The Kitáb-i-Aqdas - The Most Holy Book
Index term: purpose, under Marriage
k63.
God hath prescribed matrimony unto you. Beware that ye take not unto yourselves more wives than two. Whoso contenteth himself with a single partner from among the maidservants of God, both he and she shall live in tranquillity. And he who would take into his service a maid may do so with propriety. Such is the ordinance which, in truth and justice, hath been recorded by the Pen of Revelation. Enter into wedlock, O people, that ye may bring forth one who will make mention of Me amid My servants. This is My bidding unto you; hold fast to it as an assistance to yourselves.
n88.
God hath prescribed matrimony unto you.
Bahá'u'lláh, in one of His Tablets, states that God, in establishing this law, has made marriage "a fortress for well-being and salvation".
The Synopsis and Codification, section IV.C.1.a.-o., summarizes and synthesizes the provisions in the Kitáb-i-Aqdas and Questions and Answers concerning marriage and the conditions under which it is permitted (Q&A 3, 13, 46, 50, 84, and 92), the law of betrothal (Q&A 43), the payment of the dowry (Q&A 12, 26, 39, 47, 87, and 88), the procedures to be adopted in the event of the prolonged absence of a spouse (Q&A 4 and 27), and sundry other circumstances (Q&A 12 and 47). (See also notes 89-99.)
n133.
It is forbidden you to wed your fathers' wives.
Marriage with one's stepmother is here explicitly prohibited. This prohibition also applies to marrying one's stepfather. Where Bahá'u'lláh has expressed a law between a man and a woman it applies mutatis mutandis as between a woman and a man unless the context should make this impossible.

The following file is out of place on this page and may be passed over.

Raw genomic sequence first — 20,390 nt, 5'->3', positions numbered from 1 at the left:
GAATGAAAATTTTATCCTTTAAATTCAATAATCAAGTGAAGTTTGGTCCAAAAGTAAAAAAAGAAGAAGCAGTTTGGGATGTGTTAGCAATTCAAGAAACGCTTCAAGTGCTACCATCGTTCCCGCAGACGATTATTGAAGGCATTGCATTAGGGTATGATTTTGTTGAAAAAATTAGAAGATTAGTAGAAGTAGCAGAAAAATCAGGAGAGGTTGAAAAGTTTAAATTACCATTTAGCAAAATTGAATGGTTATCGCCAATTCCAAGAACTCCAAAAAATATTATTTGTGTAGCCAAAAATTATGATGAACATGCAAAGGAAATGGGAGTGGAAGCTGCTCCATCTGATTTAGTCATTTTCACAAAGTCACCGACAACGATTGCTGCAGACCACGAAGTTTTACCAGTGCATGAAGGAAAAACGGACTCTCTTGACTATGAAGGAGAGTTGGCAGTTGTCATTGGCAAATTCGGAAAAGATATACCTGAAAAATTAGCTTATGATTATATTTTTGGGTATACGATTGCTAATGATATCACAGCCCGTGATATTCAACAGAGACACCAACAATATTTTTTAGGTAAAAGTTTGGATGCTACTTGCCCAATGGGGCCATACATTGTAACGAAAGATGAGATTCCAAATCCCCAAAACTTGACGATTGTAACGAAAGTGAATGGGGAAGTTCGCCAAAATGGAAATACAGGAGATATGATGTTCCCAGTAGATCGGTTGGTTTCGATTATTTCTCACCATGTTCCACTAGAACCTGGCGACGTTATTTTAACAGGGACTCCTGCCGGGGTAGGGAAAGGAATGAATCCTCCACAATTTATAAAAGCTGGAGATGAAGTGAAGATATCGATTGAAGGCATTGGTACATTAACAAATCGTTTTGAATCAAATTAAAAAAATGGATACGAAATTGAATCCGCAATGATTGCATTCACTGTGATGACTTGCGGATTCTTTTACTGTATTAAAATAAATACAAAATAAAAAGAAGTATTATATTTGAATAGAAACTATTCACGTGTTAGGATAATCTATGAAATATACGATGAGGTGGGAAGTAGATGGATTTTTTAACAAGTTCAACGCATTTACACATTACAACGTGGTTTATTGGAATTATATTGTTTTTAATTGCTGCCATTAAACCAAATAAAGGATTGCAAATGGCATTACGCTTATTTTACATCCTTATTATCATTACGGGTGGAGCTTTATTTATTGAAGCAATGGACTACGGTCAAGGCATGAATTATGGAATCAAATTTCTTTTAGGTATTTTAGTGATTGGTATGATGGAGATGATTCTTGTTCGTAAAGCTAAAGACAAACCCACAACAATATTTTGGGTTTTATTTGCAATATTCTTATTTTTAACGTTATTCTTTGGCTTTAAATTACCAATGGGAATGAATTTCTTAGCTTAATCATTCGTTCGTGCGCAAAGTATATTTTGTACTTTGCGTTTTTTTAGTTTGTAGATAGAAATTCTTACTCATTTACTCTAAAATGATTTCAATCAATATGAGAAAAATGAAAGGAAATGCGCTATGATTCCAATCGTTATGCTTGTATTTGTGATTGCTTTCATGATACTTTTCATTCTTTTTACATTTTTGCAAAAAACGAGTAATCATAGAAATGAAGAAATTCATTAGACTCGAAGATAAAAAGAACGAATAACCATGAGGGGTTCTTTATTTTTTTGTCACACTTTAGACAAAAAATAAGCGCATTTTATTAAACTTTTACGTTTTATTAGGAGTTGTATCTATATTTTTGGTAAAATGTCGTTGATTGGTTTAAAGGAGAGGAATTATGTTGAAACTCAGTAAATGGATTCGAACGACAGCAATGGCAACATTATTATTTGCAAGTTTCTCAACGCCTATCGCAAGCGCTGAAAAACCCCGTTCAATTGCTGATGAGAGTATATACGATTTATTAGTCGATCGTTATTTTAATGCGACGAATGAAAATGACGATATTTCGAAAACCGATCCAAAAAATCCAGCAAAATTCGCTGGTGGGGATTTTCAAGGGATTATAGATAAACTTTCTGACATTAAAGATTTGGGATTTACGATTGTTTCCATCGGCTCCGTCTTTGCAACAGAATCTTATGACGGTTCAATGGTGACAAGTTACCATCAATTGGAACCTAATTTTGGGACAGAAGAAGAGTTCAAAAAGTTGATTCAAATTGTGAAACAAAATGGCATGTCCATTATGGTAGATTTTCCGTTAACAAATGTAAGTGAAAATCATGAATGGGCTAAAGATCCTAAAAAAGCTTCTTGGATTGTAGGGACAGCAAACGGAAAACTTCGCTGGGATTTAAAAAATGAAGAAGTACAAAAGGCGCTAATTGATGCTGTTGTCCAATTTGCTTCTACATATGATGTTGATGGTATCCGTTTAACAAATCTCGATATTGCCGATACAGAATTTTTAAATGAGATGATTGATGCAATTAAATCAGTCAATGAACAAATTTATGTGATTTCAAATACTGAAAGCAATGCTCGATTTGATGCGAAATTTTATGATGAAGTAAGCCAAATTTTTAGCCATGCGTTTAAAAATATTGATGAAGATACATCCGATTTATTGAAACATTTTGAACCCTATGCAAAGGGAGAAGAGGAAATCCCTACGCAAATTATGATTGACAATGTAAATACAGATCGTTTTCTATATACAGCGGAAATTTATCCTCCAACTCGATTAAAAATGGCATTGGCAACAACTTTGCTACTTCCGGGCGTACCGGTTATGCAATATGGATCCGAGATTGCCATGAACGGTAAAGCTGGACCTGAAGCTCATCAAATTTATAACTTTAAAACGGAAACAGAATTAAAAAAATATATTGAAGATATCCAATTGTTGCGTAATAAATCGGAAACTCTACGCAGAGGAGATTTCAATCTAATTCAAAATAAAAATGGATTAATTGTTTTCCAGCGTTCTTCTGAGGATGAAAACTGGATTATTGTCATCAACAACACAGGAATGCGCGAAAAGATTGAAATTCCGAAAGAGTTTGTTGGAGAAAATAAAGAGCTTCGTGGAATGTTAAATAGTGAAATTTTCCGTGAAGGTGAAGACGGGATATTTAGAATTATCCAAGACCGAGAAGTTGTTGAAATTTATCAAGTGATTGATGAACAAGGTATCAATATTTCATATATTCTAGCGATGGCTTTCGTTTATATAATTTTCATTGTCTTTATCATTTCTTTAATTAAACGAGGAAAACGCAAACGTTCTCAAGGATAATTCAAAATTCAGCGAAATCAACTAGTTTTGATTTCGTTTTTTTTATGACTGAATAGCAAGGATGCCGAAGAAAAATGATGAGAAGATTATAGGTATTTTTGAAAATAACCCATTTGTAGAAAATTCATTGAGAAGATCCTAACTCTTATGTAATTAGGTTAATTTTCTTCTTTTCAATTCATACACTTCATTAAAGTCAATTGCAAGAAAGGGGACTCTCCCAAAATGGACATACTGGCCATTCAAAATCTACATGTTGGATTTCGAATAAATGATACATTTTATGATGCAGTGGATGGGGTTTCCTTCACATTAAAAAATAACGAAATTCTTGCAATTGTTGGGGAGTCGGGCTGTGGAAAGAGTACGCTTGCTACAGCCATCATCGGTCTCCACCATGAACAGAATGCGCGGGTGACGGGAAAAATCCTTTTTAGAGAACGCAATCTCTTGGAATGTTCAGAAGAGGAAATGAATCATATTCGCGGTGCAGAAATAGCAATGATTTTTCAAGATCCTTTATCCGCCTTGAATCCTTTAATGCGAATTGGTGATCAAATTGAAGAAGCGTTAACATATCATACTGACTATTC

'Abdu'l-Bahá and Shoghi Effendi confirmed that, while stepmothers are the only category of relatives mentioned in the text, this does not mean that all other unions within a family are permissible. Bahá'u'lláh states that it devolves upon the House of Justice to legislate "concerning the legitimacy or otherwise of marrying one's relatives" (Q&A 50). 'Abdu'l-Bahá has written that the more distant the blood-relationship between the couple the better, since such marriages provide the basis for the physical well-being of humanity and are conducive to fellowship among mankind.
n134.
the subject of boys
The word translated here as "boys" has, in this context, in the Arabic original, the implication of paederasty. Shoghi Effendi has interpreted this reference as a prohibition on all homosexual relations.
The Bahá'í teachings on sexual morality centre on marriage and the family as the bedrock of the whole structure of human society and are designed to protect and strengthen that divine institution. Bahá'í law thus restricts permissible sexual intercourse to that between a man and the woman to whom he is married.
In a letter written on behalf of Shoghi Effendi it is stated:

No matter how devoted and fine the love may be between people of the same sex, to let it find expression in sexual acts is wrong. To say that it is ideal is no excuse. Immorality of every sort is really forbidden by Bahá'u'lláh, and homosexual relationships He looks upon as such, besides being against nature. To be afflicted this way is a great burden to a conscientious soul. But through the advice and help of doctors, through a strong and determined effort, and through prayer, a soul can overcome this handicap.

Bahá'u'lláh makes provision for the Universal House of Justice to determine, according to the degree of the offence, penalties for adultery and sodomy (Q&A 49).